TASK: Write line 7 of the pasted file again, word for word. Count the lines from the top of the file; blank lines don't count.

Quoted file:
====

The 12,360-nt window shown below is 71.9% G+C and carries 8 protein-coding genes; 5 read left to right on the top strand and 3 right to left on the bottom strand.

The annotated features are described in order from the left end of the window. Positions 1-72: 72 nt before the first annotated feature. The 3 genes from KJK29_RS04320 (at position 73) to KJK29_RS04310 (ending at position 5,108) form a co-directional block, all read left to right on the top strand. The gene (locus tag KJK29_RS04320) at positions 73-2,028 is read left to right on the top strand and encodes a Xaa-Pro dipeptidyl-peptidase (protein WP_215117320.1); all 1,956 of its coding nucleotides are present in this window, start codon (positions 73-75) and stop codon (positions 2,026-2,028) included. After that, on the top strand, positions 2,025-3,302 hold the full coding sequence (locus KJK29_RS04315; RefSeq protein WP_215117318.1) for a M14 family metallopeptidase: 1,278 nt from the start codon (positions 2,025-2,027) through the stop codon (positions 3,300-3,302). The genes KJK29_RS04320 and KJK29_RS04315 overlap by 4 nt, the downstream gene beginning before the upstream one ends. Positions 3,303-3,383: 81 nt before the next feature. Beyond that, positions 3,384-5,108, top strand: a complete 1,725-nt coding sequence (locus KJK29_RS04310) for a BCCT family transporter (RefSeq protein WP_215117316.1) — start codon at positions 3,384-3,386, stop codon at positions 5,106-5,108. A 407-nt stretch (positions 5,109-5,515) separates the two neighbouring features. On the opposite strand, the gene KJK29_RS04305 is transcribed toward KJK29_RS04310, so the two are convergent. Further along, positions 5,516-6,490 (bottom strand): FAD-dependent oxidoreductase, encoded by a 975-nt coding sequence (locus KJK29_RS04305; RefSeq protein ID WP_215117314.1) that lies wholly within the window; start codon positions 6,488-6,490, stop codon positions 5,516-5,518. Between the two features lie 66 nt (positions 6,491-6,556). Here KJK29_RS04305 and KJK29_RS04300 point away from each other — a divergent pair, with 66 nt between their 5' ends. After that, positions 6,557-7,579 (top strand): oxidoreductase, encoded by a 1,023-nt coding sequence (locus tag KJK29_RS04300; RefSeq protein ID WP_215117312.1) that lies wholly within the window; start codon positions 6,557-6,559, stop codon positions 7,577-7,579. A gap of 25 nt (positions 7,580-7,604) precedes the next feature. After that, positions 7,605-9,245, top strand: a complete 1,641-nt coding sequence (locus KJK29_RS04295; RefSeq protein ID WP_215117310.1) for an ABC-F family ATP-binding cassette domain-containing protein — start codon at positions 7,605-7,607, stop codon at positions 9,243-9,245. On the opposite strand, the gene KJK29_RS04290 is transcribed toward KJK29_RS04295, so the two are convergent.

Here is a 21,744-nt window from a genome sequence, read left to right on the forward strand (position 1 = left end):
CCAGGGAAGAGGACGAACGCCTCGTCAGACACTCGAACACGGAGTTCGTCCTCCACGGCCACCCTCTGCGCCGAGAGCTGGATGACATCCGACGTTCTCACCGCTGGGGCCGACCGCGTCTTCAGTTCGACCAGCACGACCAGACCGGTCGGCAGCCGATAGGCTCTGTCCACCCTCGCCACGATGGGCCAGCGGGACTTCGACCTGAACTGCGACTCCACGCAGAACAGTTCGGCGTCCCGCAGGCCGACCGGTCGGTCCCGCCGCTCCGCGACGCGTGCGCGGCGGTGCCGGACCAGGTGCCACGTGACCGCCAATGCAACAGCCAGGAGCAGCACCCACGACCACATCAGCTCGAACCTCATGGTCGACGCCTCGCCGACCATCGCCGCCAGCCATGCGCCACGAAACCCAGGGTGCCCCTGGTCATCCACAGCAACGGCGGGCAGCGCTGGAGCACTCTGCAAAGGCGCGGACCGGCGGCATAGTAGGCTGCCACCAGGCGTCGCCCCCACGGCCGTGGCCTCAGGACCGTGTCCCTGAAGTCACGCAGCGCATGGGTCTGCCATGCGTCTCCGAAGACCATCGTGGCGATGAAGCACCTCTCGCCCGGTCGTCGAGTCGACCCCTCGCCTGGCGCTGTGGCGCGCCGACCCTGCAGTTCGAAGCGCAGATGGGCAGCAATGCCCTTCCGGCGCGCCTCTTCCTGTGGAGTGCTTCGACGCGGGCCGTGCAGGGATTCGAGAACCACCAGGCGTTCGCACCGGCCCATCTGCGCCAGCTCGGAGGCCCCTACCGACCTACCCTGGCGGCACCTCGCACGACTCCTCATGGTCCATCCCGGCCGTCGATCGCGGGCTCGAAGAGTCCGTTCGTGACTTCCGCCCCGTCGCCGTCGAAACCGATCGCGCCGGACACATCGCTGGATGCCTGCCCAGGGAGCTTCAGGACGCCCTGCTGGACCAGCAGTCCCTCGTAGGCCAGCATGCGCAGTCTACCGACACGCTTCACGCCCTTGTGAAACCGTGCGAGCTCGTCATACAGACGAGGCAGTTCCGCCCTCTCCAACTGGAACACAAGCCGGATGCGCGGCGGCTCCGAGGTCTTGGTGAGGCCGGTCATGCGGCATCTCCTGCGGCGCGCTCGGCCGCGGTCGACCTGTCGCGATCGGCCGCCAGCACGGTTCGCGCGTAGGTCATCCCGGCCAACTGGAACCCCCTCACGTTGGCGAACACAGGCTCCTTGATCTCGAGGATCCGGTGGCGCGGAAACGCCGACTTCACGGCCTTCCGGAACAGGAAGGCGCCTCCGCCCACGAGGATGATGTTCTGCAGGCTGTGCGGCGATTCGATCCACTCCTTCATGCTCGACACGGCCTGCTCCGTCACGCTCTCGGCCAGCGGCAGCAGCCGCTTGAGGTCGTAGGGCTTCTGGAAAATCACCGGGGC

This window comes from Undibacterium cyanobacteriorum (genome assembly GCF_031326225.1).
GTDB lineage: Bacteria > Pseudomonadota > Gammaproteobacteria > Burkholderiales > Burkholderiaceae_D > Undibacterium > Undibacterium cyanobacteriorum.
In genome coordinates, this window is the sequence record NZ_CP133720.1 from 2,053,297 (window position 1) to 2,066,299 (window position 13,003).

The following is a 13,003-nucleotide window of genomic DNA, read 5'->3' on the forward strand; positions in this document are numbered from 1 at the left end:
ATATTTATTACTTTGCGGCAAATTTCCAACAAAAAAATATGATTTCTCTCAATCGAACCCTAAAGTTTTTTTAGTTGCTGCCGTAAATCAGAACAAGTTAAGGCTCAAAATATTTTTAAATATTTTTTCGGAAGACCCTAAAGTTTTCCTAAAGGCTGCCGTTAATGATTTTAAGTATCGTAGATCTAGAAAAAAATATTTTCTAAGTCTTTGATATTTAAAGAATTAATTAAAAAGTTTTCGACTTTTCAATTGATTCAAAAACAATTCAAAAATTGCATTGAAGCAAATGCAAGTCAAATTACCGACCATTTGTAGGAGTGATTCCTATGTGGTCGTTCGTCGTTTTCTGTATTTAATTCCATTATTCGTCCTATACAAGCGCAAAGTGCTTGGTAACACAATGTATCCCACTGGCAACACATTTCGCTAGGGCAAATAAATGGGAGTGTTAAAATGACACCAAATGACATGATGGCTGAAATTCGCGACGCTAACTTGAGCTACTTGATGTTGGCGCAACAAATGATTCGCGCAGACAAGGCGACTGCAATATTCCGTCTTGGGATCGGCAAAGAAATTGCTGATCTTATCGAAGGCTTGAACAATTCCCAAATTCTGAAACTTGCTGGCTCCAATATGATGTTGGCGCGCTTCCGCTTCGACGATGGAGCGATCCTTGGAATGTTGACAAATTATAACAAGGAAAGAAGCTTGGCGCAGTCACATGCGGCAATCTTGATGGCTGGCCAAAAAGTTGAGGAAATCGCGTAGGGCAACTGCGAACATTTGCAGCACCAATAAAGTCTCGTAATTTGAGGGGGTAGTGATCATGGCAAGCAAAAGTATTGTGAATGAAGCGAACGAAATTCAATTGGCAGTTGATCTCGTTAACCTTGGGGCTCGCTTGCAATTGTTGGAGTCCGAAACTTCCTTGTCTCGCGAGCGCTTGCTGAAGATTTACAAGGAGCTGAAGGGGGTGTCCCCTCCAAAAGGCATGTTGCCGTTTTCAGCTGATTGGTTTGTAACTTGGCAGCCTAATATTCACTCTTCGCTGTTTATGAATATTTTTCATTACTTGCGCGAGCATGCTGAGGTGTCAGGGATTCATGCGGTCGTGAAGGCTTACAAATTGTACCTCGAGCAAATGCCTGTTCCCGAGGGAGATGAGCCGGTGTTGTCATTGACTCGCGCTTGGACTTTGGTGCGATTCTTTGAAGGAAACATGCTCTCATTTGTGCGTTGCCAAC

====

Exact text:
In genome coordinates, this window is the sequence record NZ_CP133720.1 from 2,053,297 (window position 1) to 2,066,299 (window position 13,003).